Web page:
Fran O'Sullivan

A columnist for the NZ Herald

Groser going for top WTO job

Trade Minister Tim Groser is after the job of director-general of the World Trade Organisation. Photo / Ross Setford
Trade Minister Tim Groser is after the job of director-general of the World Trade Organisation. Photo / Ross Setford

Trade Minister Tim Groser will throw his hat into the ring for the top international trade job - director-general of the World Trade Organisation.

Groser has yet to formally announce his candidacy for the leading role in international trade diplomacy.

He was due to leave New Zealand today for trade talks in Cambodia and Vladivostock, but has confirmed to the Herald that he will seek the WTO role.

Prime Minister John Key - who was recently taken into Groser's confidence - told the Herald that the New Zealand Government will fully support his bid. Key praised Groser's prowess in the world of international diplomacy where he has been playing an integral role in climate change negotiations as well as trade discussions at G20.

Key will put the spotlight on the Groser bid when he addresses the APEC CEOs' Summit in Vladivostock next week on the pressing need for Asia-Pacific political leaders to turn their attention to the stalled Doha Round.

Key is expected to seek support for Groser's candidacy from other political leaders present at APEC.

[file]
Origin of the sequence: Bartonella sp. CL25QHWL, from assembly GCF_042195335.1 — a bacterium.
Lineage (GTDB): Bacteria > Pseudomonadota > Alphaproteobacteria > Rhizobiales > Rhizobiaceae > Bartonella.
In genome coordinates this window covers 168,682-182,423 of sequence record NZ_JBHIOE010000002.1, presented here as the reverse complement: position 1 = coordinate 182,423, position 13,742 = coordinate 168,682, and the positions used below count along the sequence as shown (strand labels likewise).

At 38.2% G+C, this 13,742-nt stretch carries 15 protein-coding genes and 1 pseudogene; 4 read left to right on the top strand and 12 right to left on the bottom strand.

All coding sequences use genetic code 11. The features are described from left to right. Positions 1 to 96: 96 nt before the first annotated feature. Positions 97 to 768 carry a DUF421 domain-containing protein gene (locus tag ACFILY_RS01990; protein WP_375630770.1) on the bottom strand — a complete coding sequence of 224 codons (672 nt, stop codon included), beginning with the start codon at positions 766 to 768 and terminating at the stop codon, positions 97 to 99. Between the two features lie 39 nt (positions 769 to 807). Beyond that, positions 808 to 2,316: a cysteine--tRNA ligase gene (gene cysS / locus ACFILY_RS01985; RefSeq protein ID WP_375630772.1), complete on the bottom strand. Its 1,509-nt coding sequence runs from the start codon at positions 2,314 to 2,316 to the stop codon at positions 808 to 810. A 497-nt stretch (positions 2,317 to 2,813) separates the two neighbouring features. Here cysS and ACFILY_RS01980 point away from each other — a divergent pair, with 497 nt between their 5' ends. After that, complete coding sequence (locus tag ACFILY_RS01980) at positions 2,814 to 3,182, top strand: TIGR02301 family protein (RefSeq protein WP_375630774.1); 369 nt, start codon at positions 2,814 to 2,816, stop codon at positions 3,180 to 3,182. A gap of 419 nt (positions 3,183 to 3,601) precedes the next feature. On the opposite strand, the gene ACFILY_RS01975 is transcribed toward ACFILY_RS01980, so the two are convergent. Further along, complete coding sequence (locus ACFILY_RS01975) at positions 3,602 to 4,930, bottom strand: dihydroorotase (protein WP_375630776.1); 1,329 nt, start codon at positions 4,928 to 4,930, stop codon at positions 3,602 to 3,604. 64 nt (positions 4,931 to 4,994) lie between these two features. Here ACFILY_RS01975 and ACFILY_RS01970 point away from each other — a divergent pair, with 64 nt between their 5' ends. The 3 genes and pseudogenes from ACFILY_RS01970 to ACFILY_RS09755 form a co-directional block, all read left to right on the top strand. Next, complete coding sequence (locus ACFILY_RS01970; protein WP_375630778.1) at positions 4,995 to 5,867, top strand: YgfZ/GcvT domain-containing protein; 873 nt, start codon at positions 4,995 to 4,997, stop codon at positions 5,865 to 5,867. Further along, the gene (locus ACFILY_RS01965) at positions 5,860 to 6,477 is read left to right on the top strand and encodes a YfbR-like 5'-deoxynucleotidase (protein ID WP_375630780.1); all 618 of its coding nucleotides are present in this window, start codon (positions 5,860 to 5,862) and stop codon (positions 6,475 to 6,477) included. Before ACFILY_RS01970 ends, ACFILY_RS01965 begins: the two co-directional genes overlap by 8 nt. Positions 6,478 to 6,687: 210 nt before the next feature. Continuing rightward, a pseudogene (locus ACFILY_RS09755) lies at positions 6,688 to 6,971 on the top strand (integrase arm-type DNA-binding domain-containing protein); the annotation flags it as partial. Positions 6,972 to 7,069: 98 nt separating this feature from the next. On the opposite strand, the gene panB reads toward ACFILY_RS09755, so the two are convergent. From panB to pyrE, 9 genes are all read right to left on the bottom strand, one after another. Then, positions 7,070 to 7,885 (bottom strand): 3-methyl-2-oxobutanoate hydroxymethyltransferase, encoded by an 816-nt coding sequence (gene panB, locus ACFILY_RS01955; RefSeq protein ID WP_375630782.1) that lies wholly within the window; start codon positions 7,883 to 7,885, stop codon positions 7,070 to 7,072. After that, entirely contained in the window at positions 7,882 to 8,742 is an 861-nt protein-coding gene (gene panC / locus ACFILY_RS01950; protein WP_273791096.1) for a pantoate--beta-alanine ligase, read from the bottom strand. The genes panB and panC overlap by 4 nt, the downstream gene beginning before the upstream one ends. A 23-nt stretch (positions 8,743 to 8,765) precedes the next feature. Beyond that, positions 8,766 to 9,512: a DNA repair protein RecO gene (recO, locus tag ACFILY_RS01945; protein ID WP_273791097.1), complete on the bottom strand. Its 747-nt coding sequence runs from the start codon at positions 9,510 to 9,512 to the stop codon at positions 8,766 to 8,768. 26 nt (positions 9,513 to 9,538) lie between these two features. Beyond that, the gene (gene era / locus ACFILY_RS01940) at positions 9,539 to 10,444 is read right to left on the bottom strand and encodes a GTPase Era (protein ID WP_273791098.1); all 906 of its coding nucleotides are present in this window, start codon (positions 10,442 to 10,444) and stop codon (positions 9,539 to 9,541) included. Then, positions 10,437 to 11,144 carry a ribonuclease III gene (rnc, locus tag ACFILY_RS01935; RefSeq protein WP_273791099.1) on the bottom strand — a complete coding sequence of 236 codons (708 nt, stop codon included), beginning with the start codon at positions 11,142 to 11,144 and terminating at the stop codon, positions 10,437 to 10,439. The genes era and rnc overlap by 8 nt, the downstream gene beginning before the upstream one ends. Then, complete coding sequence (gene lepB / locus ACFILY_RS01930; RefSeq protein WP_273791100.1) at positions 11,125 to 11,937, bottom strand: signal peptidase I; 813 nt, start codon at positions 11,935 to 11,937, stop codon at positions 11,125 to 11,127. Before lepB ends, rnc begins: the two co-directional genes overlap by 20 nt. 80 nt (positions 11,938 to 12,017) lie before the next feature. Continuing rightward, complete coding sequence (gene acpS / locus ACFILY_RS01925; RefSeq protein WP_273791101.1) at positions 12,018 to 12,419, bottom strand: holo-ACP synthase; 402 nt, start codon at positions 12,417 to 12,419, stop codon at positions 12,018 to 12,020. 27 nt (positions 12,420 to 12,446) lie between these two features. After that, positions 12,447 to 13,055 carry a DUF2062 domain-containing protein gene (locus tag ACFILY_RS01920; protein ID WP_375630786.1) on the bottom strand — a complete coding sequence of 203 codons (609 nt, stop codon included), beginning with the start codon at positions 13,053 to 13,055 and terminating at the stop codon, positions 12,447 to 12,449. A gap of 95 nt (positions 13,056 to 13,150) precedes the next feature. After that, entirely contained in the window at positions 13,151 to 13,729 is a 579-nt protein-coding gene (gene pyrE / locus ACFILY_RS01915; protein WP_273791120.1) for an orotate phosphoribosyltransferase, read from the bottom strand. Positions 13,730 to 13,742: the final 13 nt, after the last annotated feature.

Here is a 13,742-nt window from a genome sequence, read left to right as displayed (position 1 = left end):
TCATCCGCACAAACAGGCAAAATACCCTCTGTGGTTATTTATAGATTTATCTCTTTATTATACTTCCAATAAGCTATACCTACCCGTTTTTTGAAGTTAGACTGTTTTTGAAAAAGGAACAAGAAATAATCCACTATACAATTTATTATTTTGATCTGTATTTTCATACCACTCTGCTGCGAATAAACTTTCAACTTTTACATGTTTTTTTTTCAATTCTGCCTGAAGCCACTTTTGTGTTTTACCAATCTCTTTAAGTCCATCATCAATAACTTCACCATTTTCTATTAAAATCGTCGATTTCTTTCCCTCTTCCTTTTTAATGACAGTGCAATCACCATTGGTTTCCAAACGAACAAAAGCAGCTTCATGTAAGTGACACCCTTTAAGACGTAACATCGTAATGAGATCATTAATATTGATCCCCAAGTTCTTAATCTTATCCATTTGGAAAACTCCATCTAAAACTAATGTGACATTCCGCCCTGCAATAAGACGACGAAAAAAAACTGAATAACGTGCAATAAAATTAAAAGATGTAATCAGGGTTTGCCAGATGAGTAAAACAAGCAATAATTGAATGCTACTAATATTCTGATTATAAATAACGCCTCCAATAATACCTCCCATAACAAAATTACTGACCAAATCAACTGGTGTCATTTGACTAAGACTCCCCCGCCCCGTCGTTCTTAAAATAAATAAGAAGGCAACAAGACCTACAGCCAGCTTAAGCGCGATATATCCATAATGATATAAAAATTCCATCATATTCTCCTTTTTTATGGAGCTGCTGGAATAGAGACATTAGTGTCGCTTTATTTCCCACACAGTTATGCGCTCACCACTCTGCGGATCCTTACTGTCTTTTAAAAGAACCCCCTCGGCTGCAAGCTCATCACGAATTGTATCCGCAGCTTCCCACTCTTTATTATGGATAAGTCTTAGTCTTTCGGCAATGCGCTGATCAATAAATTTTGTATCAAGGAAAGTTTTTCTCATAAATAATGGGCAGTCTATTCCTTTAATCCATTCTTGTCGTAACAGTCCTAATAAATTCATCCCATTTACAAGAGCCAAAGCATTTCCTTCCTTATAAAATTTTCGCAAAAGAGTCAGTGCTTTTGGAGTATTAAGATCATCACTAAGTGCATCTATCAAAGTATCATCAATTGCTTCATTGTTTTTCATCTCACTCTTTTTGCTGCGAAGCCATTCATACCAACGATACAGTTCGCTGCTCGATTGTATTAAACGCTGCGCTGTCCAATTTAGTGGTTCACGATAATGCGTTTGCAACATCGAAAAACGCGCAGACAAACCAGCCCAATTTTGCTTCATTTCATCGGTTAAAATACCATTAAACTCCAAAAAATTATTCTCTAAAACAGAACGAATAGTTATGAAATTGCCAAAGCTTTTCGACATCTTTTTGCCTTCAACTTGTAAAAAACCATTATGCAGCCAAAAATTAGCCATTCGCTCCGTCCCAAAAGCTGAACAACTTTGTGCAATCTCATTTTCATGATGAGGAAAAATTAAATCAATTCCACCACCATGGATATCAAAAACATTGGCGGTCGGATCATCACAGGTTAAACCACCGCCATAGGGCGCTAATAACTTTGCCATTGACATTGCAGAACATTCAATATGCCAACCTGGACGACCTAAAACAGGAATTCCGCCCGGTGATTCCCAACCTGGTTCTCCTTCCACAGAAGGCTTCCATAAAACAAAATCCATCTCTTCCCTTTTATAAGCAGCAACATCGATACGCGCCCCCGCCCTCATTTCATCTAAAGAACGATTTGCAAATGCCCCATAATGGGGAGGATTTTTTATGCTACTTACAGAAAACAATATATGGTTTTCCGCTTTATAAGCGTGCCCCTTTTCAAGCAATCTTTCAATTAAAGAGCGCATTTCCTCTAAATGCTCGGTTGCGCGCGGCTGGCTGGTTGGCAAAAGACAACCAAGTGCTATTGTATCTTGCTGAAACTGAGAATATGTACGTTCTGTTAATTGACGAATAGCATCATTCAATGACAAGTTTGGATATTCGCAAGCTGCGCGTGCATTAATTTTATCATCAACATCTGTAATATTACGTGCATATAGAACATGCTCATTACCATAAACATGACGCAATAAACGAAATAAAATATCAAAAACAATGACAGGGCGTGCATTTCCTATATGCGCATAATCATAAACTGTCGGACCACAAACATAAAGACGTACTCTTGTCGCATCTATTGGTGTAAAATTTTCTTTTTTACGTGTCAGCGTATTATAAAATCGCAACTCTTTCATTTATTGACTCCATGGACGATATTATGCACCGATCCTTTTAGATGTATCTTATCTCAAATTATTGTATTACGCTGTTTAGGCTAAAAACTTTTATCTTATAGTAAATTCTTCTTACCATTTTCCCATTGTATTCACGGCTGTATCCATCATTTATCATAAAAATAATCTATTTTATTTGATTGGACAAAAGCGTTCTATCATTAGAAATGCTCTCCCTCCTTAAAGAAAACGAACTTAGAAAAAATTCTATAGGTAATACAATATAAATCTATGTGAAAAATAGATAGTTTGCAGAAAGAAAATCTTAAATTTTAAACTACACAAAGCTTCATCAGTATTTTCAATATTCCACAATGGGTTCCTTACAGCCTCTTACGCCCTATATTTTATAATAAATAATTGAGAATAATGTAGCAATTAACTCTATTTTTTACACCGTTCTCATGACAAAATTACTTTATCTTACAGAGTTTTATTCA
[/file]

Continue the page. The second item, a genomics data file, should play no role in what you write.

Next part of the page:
Long-serving WTO director-general Pascal Lamy is expected to step down next year after two terms in the high-profile role. The WTO top job will inevitably be strongly contested by a cadre of experienced trade ministers.

Groser has a lot on his plate over the next two weeks

The Trade Minister is expected to hold discussions on the proposed New Zealand-Russia free trade deal when he meets his Russian counterpart at the East Asia Summit Economic
Ministers meeting which takes place in Cambodia this week.

If the Groser bid succeeds, he will be the second New Zealander to serve as the WTO's director-general. Former Labour Prime Minister and Trade Minister Mike Moore held the role between 1999 to 2002.

Four New Zealand diplomats - including Groser - have also served as chair of the WTO Doha Round agriculture negotiations.

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